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Thursday, May 27, 1999




Developer got
incentives from
trust others didn’t

Bishop Estate's Kalele Kai
project is the subject in a hearing
to dismiss Wong's indictment

By Rick Daysog
Star-Bulletin

Tapa

A partnership that included a brother-in-law of Bishop Estate trustee Richard "Dickie" Wong received incentives that the estate did not offer to other local developers, according to testimony from a longtime Bishop Estate land manager.

Paul Cathcart, director of the estate's urban Oahu district and a trust employee for 22 years, said he could not recall an instance in which the estate offered similar terms to those given to One Keahole Partners, which acquired the estate's fee interest in the 219-unit Kalele Kai condominium back in 1995.

"There were features ... that were unique to this transaction," Cathcart said.

The disclosure marked the second day of a pretrial hearing before Circuit Judge Michael Town.

Wong, his wife Mari Wong, and his brother-in-law, local developer Jeffrey Stone, are asking Town to dismiss grand jury indictments against them.

They contend the criminal charges are based on flawed grand jury proceedings and faulty testimony from Stone's former lawyer, Richard Frunzi, who was convicted of federal money-laundering charges.

Last month, the grand jury, directed by the attorney general's office, indicted Stone and the Wongs in an alleged kickback scheme.

The indictment charged that Wong received $115,800 from Stone for a "sweetheart deal" in which One Keahole acquired the estate's fee interest to the upscale Kalele Kai project for $21.9 million.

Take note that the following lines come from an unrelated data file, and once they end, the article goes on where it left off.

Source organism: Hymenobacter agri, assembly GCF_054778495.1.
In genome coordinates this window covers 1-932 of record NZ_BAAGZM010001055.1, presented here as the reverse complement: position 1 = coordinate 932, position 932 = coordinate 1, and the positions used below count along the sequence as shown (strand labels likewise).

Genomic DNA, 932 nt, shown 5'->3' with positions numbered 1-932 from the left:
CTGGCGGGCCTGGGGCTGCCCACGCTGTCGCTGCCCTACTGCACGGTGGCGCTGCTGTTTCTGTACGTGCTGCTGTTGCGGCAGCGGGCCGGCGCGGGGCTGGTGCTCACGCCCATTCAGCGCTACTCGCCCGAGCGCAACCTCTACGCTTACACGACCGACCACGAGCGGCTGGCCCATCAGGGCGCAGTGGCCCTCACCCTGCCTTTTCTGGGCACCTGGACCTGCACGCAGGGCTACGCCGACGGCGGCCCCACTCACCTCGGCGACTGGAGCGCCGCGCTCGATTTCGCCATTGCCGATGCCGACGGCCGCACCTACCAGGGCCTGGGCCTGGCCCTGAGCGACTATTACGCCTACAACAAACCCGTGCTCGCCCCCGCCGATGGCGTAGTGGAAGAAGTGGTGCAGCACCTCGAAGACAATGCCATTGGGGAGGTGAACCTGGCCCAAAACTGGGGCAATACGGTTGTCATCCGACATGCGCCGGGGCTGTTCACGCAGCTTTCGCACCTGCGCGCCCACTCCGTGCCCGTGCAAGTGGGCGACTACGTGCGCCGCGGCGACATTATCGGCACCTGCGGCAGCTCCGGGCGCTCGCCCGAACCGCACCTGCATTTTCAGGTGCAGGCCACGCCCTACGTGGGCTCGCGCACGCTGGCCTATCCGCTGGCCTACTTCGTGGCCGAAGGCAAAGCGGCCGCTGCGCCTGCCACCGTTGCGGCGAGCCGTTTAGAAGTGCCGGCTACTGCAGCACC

Estate waived $2 million

One Keahole's investors include Stone and Cleveland-based National Housing Corp.

The attorney general's office has argued that the Bishop Estate, known as a tough negotiator when it comes to its leasehold properties, waived some $2 million in payments that the original developer, Kapalele Associates, owed.

The trust also offered favorable terms for guarantees and collateral that the developers pledged on the deal, the attorney general's office said.

Under questioning by Deputy Attorney General Lawrence Goya, Cathcart said he could not recall a land deal in which the estate granted similar guarantees or collateral terms.

Cathcart said local developers such as Bill Mills, Jack Myers and Peter Savio, who expressed interest in the property, were not offered the same terms.

But Cathcart stressed that the estate did not give Stone and his partners a "sweetheart" deal, saying the estate was able to to rescue a troubled project after the original developer, Kapalele, ran into financial trouble.

Cathcart noted that the property's fee interest probably was worth about $30 a square foot in 1995, due to falling real estate values brought on by the downturn in Japanese investment in Hawaii.

But the estate was able to convince One Keahole to pay $60 a square foot, he said.

Stone takes the stand

Competing developers like Mills, Myers and Savio never got to the point of acquiring the leasehold interest in the project as had One Keahole, he added.

"We didn't say anything about giving up anything," Cathcart said.

During yesterday's hearing, Stone also took the witness stand for the first time.

But his testimony was limited to issues relating to whether his former attorney Frunzi violated his attorney-client relationship when he testified before a grand jury about the Kalele Kai deal.

He said he did not waive his attorney-client privilege to allow Frunzi to testify.

He also denied that he committed a crime or was about to commit a crime when Frunzi represented him.

Town will hear further arguments on Wong's dismissal motion on June 7 before ruling.

Trustees drop contract with Terrance Tom

The interim board of the Bishop Estate has decided not to renew the contract held by former state representative and attorney Terrance Tom.

Tom had held a $48,000-a-year contract with the estate under the ousted trustees.

Tom's legal work for the Bishop Estate has been part of the state's investigation of the ousted estate trustees.

The former head of the House Judiciary Committee was criticized last year for voting on issues affecting the estate while on retainer.

Tom decided not to run for re-election to the House last year and then lost his Democratic primary bid for the Senate seat representing the area from Kahuku to Kaneohe.



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